In lieu of an abstract, here is a brief excerpt of the content:

book reviews275 From Desert to Bayou: The Civil War Journal and Sketches of Morgan Wolfe Merrick. Edited by Jerry D. Thompson. (El Paso: Texas Western Press, 1991. Pp. vi, 135. $40.00.) In this relatively brief but lively journal, a young Texan describes with words and drawings several significant events in the Southwest during the first three years of the Civil War. Morgan Wolfe Merrick migrated with his family from New York a decade before conflict began in the United States. During the late 1850s he worked for a printer in San Antonio and visited Mexico where he observed its internal struggle. After the Civil War he married, became a surveyor, and died at the state Confederate veterans home in the early twentieth century. Merrick began his written account by describing the capture of United States forces at San Antonio by Texas volunteers in February 1861. As a member of the Knights of the Golden Circle, he commented on its part in those events. His company then joined the Second Texas Mounted Rifles under Lt. Col. John R. Baylor as they occupied military posts in West Texas and the Mesilla Valley of New Mexico during the spring and summer of 1861. On the march he recorded observations of plants and animals as well as rock paintings by Native Americans. For several weeks his unit was stationed at Fort Davis in the Trans Pecos region, where he met Mescalero Apache chiefs and searched for minerals. In July the company advanced to EI Paso and into New Mexico where Baylor occupied Fort Fillmore and captured the Union troops that had held that post. There Merrick became a hospital steward and described treatment of the ill and injured. From that point the chronology of the journal becomes more difficult to follow as Merrick included few dates and presented some events out of order. During his return trip to San Antonio he recorded the capture of runaway slaves. After brief medical service on the Rio Grande, Merrick joined the Third Regiment of the Arizona Brigade. He described the campaigns of that regiment in Louisiana during 1863, including the raid across the Atchafalaya River to help seize the Federal camp and supplies at Berwick Bay in June. Throughout he exhibited a sense of humor and offered accounts of interesting individuals. Forty-four of Merrick's sketches, twenty-nine in color, illustrate this volume. They depict San Antonio before and at the beginning of the war, his travels in West Texas and New Mexico, and camp and battle scenes in Louisiana. Jerry D. Thompson, the author or editor of several books on the Civil War in the Southwest, provides an informative introduction on Merrick's life and journal. The notes offer useful information on persons, places, and events mentioned by Merrick, although some additional clarification of the vague chronology would have been helpful. 276civil war history This volume is also valuable because the author served in the regiment of John R. Baylor in New Mexico and with the brigade of James P. Major in Louisiana—units for which there are few accounts. The sketches probably are the only ones available for some of the battles, camps, and marches of that period. Alwyn Barr Texas Tech University Frank Lawrence Owsley, Historian of the Old South: A Memoir. With Letters and Writings of Frank Owsley. By Harriet Chappell Owsley. (Nashville: Vanderbilt University Press, 1991. Pp. xviii, 223. $24.95 cloth; $14.95 paper.) At times, the message matters more than the messenger. Who Frank Lawrence Owsley was, for example, is of less moment to historians than what he wrote and its impact on our understanding of the Old South. As the chronicler of Confederate diplomacy in France and England, still more as a pioneer in uncovering the reality of white yeomanry in the slave states, where hitherto planter, poor white, and black alone were thought to dwell, Owsley gave himself a lasting reputation; scholars today still follow the paths he blazed. They need no biography to know what a debt we owe to him, and to his wife and unrecognized ally in research, Harriet Chappell Owsley. Certainly they do not need this one by Mrs. Owsley herself. This...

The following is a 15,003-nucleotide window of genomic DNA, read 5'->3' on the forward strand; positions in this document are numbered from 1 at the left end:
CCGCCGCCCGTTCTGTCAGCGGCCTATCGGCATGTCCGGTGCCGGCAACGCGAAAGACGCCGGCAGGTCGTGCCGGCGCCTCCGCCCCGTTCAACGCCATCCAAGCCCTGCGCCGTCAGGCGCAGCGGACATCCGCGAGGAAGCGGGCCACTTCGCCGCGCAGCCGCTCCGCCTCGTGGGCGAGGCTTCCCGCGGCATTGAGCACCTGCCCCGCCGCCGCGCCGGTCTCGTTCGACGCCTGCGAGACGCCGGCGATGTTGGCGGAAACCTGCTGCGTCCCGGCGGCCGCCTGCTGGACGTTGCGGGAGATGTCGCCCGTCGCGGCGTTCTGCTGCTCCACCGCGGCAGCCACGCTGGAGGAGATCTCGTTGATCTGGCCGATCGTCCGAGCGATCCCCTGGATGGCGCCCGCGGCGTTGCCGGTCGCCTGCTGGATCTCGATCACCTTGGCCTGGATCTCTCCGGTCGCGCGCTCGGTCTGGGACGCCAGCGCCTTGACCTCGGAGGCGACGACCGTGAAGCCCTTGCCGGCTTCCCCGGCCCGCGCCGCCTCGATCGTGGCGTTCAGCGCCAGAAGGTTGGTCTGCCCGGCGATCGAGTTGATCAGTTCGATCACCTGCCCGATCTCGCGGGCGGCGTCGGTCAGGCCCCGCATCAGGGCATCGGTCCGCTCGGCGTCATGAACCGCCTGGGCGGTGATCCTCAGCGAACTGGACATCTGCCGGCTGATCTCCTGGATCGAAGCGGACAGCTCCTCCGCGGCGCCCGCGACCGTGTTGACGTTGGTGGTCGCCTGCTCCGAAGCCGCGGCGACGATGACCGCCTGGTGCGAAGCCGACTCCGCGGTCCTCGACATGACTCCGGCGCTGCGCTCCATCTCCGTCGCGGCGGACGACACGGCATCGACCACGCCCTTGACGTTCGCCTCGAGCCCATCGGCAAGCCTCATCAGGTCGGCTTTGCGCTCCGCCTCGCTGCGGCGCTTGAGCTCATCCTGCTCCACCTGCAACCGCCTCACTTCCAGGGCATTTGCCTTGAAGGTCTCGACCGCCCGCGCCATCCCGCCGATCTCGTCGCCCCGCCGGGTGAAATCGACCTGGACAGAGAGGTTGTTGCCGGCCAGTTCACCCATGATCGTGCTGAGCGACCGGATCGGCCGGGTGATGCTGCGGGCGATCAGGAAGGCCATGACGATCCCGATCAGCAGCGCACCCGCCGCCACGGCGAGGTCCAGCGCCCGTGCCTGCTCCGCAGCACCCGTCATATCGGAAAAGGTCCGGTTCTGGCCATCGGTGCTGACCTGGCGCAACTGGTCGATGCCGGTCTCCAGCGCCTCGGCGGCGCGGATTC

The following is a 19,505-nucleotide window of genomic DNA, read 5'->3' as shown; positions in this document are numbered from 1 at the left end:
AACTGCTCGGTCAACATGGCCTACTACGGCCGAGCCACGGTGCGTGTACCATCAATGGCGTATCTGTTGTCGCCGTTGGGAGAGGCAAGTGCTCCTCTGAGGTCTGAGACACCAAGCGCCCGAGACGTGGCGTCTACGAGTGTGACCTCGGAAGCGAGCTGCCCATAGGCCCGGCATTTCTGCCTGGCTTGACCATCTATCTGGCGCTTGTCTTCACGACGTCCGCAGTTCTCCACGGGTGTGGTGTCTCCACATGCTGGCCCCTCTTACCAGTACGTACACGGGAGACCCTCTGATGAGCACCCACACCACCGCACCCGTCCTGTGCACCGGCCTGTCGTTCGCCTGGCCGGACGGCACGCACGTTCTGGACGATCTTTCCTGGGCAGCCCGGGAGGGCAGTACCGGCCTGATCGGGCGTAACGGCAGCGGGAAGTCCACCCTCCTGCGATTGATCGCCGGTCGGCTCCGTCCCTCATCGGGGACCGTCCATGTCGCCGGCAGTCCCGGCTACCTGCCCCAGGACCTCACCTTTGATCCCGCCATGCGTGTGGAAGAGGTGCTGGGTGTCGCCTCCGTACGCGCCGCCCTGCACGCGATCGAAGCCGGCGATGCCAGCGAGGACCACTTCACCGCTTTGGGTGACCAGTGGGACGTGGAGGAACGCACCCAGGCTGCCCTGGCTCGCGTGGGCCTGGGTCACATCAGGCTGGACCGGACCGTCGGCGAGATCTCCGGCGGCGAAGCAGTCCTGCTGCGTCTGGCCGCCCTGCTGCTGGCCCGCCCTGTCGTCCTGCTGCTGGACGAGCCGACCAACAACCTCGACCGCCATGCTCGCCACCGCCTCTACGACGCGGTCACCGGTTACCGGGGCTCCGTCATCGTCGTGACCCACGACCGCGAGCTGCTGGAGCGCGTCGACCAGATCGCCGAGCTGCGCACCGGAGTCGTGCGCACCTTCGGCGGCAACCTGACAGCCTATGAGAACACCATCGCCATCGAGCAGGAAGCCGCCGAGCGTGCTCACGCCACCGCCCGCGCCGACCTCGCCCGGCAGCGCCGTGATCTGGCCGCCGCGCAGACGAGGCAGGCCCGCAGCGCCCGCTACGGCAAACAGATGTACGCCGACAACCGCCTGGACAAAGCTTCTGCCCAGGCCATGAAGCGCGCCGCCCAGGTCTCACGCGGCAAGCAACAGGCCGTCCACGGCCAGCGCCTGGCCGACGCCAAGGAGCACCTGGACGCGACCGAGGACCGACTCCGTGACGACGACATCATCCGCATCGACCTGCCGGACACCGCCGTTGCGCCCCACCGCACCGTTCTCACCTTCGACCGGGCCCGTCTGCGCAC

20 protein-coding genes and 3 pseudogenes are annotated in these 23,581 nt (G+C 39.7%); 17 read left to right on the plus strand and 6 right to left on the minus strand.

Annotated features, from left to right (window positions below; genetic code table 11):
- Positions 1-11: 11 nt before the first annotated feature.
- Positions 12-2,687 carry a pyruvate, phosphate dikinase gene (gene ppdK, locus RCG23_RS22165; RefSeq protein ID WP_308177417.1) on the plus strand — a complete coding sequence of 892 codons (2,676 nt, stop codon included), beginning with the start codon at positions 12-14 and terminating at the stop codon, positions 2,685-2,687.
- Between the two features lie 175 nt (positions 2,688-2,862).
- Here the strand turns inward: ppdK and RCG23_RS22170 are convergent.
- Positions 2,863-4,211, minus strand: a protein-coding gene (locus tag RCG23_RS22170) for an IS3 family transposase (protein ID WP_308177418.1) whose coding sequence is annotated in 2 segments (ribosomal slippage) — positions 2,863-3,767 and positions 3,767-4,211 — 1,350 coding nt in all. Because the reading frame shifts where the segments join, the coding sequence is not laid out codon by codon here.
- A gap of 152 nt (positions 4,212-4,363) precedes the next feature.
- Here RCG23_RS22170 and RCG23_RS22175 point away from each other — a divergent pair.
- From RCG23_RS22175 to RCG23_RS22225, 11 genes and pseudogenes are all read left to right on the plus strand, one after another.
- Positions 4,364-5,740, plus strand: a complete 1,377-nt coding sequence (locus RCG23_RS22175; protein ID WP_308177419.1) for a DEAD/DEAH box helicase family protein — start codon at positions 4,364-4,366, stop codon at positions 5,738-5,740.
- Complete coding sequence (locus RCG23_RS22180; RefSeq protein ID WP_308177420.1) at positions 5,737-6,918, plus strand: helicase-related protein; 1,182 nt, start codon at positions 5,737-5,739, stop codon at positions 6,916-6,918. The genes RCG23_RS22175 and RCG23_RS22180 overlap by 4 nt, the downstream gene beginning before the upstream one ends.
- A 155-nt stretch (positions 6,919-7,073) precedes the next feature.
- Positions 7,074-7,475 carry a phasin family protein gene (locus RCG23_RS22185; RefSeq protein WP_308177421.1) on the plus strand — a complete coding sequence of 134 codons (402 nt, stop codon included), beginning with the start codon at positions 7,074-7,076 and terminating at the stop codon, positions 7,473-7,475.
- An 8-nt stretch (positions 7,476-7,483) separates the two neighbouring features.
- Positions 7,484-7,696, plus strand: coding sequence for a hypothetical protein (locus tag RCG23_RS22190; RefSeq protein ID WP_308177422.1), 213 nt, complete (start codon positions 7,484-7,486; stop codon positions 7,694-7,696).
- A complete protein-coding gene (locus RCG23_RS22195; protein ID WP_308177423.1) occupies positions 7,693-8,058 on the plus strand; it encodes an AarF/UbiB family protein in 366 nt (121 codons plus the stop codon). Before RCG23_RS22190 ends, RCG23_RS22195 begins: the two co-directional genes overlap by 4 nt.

Additional Information

Print ISSN
pp. 275-276
Launched on MUSE
Open Access
Back To Top

This website uses cookies to ensure you get the best experience on our website. Without cookies your experience may not be seamless.